• Flower Motifs: Apart from her color, each girl has a flower that represents her. Yuna is a cherry blossom, Togo is a morning glory, Fu is a wood sorrel, Itsuki's is a chain of Solomon's seal, Karin is an azalea, and Sonoko is a purple rose.
  • Foreshadowing:
    • The opening itself has this in its lyrics:
      Ah, though there is nothing that fascinates humans more than the truth,
    • In episode 2, Fu remarks that for someone who just became a Hero, Togo acts surprisingly experienced. She's more right than she knows.
    • In episode 2, Yuna tries to cheer up Togo with pressed flowers. In episode 7, the team collects pretty seaweed-flowers for her as well. In Episode 10's flashback, she wishes that the flower-pressing club would give her an invitation. Her wish immediately comes true as she gets an invite from the Hero Club, where the girls are represented with floral imagery and their bodies slowly crushed.
    • Taisha said the girls health issues have no neurological reason and they would get better. They get better in the finale.
    • Yuna's and Togo's colors are red/pink and blue. Togo and Yuna duel in the last episode.
    • Togo refers to herself as a "deserter" in episode 2.
    • Fu's offhand joke about taking back offerings after a while turns out more important than one would think.
    • In the VN, Itsuki draws the Strength tarot when she does Yuna's fortune. She then explains that the Strength isn't represented by the lion depicted on the card, but by the woman gently taming it. This foreshadows how Yuna defeats the Leo Vertex in Episode 12.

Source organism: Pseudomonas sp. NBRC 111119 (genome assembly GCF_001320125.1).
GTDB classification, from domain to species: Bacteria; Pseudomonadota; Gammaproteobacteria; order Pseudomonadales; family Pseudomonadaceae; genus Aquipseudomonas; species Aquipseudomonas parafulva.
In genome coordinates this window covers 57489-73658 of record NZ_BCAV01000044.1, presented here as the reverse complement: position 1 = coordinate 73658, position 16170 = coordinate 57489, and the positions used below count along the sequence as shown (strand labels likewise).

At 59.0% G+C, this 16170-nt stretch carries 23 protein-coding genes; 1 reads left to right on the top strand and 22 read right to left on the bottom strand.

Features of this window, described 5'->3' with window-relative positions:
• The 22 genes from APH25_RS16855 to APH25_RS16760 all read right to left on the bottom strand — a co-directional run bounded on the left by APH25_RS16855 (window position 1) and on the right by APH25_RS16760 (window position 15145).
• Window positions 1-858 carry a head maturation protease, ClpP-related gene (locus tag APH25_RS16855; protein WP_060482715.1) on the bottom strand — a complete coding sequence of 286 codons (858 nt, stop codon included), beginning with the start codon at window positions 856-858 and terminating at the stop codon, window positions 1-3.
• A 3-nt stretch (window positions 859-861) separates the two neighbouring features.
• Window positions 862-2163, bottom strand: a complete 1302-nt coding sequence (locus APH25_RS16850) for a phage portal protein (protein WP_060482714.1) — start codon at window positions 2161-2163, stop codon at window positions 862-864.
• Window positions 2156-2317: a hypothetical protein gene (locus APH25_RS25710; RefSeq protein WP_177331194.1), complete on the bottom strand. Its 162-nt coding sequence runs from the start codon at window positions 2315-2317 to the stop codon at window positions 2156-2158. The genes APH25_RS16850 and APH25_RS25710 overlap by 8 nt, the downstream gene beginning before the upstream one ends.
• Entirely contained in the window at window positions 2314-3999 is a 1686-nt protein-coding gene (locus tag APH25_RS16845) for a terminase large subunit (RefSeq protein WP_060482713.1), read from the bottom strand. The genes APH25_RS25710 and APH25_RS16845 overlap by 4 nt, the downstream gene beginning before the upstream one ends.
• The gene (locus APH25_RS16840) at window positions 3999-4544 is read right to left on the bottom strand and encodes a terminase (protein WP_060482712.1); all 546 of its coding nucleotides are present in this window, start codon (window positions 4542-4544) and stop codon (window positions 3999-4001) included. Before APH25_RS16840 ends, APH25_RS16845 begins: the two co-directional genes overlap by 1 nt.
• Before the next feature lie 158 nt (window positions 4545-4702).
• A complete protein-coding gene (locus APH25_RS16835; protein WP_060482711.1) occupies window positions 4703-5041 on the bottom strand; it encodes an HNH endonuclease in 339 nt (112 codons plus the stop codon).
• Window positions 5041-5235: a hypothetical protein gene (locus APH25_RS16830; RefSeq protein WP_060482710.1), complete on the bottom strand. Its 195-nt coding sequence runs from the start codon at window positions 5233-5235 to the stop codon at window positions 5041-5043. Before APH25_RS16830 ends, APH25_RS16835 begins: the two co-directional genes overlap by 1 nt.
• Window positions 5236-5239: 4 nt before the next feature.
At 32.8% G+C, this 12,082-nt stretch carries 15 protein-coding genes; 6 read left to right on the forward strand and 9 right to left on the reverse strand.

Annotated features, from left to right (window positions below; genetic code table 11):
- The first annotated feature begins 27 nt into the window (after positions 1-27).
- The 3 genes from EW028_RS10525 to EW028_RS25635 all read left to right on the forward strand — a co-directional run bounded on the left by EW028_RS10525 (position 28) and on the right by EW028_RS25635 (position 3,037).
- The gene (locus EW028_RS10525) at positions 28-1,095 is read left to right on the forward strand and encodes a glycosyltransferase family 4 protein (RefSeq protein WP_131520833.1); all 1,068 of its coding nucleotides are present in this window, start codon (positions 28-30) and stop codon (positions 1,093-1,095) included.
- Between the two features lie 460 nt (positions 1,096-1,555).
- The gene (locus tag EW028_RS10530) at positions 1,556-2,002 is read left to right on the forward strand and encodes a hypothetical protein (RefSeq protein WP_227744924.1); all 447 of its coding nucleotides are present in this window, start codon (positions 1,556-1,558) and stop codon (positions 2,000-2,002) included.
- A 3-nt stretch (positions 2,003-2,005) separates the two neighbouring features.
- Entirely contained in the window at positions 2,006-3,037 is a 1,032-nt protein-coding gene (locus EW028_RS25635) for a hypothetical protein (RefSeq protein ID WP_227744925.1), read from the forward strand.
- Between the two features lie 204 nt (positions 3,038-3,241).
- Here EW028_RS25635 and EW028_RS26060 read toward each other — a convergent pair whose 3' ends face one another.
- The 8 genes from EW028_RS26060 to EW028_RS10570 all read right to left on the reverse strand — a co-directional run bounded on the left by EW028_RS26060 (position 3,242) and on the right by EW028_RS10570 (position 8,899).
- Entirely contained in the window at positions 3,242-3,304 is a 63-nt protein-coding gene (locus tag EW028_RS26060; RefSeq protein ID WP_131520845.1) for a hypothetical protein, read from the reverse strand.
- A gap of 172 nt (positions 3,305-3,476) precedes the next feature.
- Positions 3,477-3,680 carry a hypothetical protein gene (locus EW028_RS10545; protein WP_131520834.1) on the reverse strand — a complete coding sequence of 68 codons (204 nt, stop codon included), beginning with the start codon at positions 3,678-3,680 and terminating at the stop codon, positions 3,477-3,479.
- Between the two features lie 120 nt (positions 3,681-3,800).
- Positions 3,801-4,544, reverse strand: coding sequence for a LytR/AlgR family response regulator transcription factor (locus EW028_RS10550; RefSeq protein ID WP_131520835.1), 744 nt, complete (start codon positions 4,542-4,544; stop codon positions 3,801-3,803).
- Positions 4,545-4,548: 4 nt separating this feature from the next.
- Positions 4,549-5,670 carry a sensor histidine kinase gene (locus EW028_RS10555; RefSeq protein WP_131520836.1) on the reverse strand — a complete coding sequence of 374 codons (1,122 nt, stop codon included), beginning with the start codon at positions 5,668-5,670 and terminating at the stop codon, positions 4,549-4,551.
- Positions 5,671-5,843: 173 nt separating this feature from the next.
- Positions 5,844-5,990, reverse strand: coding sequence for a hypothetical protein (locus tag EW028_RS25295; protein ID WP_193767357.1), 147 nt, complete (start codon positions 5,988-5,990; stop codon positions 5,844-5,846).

• Before the battle in episode 5, Fu gives the Hero Club a pep talk. Each girl's response foreshadows something that they're going to lose:
      • Yuna looks forward to the meal that Fu promises them, but she's about to lose her sense of taste to the Sange.
      • Karin boasts that she's going to destroy the Vertexes. In the end, she has a very small role in the battle and that causes her to doubt her own worth.
      • Itsuki references her dream of becoming a singer, and then loses her voice to the Sange.
      • Togo vows to fight for the people and the nation. However, when she learns that protecting the people requires the sacrifice of Yuna and the rest of her friends, she turns her back on her ideals and instead tries to help the vertexes.
  • From Bad to Worse: The eighth episode marked the appearance of the thirteenth vertex. However, it was Gemini-type, known for being the symbol for twins, so that should be the end of it, right? Nope.
  • Gameplay and Story Integration: In the Jukai no Kioku Vita game, Togo can't move with left stick like the other girls; instead, she relies entirely on jumping with her ribbons.
  • Get A Hold Of Yourself Man: Yuna does this to Togo in episode 12.
  • Guns Akimbo: Togo is capable of dual wielding pistols in reverse grip.
  • Hair Decorations: Yuna's peculiar hairclip becomes a notably prominent headpiece after she transforms.
  • Handicapped Badass:
    • Togo is confined to a wheelchair in her normal form. Her legs are still useless when she transforms. This does nothing to stop her.
    • The true nature of Mankai means every hero will become this given enough time fighting the Vertexes.
  • Hate Plague: In Chapter 15 of Nogi Wakaba, Hinata and the Taisha discover that using the Trump Cards can not only debilitate the body but also corrode the mind, making the user more prone to negative behavior. Chikage, who is already mentally unstable, is the most prone to this.
  • Head Pet: Gyuki, Yuna's Fairy Companion, seems to spend a lot of time perched atop Yuna's head outside of combat.
  • Heroes "R" Us: Taisha act as this, providing support and information to the Heroes while also ensuring that their families are granted special privileges. They even provide for episode 7's Beach Episode.